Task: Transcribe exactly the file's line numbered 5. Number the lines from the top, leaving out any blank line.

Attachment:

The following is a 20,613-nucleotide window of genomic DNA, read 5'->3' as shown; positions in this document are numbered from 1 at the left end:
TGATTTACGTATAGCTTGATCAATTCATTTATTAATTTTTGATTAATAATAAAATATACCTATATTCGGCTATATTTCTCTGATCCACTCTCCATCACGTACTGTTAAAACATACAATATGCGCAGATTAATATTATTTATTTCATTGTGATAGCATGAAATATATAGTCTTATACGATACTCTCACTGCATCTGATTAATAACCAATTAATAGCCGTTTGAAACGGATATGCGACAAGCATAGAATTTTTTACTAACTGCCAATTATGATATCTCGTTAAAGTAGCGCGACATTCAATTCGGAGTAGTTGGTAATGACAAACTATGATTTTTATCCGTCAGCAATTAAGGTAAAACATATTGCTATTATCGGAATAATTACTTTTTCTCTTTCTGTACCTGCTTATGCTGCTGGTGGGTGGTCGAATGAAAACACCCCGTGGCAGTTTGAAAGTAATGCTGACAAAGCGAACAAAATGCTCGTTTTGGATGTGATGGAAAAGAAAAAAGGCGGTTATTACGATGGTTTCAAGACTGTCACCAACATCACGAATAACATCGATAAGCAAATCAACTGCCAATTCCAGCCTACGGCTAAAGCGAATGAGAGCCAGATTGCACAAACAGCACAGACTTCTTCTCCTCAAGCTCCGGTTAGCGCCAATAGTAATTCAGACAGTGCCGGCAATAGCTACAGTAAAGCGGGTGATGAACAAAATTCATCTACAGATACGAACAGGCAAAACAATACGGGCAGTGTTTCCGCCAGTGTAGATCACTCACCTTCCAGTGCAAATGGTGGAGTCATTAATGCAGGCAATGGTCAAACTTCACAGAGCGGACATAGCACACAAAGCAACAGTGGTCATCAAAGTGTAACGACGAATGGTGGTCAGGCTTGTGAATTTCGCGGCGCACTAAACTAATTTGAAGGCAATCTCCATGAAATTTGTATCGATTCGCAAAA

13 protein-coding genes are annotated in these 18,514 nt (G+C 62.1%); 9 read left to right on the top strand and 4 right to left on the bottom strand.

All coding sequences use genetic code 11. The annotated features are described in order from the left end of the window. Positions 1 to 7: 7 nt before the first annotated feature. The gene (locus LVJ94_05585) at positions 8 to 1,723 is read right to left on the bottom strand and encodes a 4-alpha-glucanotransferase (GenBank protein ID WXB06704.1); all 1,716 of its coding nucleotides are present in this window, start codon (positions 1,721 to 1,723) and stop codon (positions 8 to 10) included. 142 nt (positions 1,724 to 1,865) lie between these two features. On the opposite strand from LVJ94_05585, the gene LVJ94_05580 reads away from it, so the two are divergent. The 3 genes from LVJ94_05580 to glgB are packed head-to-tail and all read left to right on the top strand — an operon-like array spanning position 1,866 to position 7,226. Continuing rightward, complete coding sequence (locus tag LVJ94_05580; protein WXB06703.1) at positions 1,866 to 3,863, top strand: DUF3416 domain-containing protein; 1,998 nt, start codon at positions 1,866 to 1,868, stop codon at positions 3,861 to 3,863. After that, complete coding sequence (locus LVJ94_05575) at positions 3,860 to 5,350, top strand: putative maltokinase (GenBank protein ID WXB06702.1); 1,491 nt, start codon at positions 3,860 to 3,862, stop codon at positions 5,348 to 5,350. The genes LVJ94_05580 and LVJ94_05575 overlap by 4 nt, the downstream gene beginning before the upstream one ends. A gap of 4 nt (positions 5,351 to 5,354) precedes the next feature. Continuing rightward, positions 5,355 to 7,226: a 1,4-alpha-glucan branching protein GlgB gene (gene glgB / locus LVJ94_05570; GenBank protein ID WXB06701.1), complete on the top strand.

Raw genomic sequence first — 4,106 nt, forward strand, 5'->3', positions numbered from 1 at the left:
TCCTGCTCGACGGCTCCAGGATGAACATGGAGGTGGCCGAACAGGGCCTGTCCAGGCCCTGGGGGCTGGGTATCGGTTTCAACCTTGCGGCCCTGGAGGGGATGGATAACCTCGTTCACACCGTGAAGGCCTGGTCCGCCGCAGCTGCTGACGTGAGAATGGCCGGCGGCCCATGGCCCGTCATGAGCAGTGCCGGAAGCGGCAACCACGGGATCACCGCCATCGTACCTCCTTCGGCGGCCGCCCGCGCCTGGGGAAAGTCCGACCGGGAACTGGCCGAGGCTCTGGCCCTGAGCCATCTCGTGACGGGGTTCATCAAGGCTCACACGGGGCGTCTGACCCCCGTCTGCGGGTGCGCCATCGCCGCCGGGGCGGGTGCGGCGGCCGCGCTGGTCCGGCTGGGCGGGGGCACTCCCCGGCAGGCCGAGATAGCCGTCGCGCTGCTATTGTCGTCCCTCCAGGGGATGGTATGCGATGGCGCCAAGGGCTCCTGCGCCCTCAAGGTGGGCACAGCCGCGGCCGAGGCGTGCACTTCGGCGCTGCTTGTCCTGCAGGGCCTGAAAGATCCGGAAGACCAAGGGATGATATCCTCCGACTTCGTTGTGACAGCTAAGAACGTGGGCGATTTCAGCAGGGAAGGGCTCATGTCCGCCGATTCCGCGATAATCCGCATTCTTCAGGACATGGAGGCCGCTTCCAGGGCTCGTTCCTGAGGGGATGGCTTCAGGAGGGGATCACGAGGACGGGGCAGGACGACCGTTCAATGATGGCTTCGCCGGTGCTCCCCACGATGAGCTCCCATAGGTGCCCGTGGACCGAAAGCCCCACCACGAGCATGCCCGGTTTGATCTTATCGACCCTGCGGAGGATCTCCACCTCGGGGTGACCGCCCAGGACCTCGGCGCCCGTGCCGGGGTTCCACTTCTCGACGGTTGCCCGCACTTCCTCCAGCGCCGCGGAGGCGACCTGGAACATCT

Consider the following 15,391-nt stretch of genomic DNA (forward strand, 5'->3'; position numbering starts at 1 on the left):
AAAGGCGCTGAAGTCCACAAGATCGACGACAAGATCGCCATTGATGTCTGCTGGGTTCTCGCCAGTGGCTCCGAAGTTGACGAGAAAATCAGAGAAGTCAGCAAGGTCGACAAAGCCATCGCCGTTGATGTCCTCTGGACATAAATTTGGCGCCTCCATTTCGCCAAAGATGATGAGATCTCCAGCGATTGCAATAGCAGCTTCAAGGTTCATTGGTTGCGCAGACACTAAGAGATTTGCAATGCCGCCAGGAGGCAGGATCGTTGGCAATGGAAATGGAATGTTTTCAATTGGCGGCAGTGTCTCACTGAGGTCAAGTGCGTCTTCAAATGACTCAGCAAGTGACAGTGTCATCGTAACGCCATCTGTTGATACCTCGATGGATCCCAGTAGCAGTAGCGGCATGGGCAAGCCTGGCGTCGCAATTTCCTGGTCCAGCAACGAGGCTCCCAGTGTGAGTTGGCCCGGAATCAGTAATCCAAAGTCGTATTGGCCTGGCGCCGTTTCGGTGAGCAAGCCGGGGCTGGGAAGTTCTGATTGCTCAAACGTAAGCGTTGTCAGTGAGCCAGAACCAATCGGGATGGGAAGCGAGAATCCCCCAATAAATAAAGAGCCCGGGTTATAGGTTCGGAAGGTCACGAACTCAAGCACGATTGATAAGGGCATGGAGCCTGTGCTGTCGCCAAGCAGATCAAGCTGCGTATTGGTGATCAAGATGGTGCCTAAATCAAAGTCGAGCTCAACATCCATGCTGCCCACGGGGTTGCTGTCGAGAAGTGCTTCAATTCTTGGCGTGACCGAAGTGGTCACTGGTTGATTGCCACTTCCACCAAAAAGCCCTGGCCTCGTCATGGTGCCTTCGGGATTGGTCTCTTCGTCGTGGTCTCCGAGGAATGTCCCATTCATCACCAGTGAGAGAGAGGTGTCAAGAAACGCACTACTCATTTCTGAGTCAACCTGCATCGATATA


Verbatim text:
Raw genomic sequence first — 4,106 nt, forward strand, 5'->3', positions numbered from 1 at the left: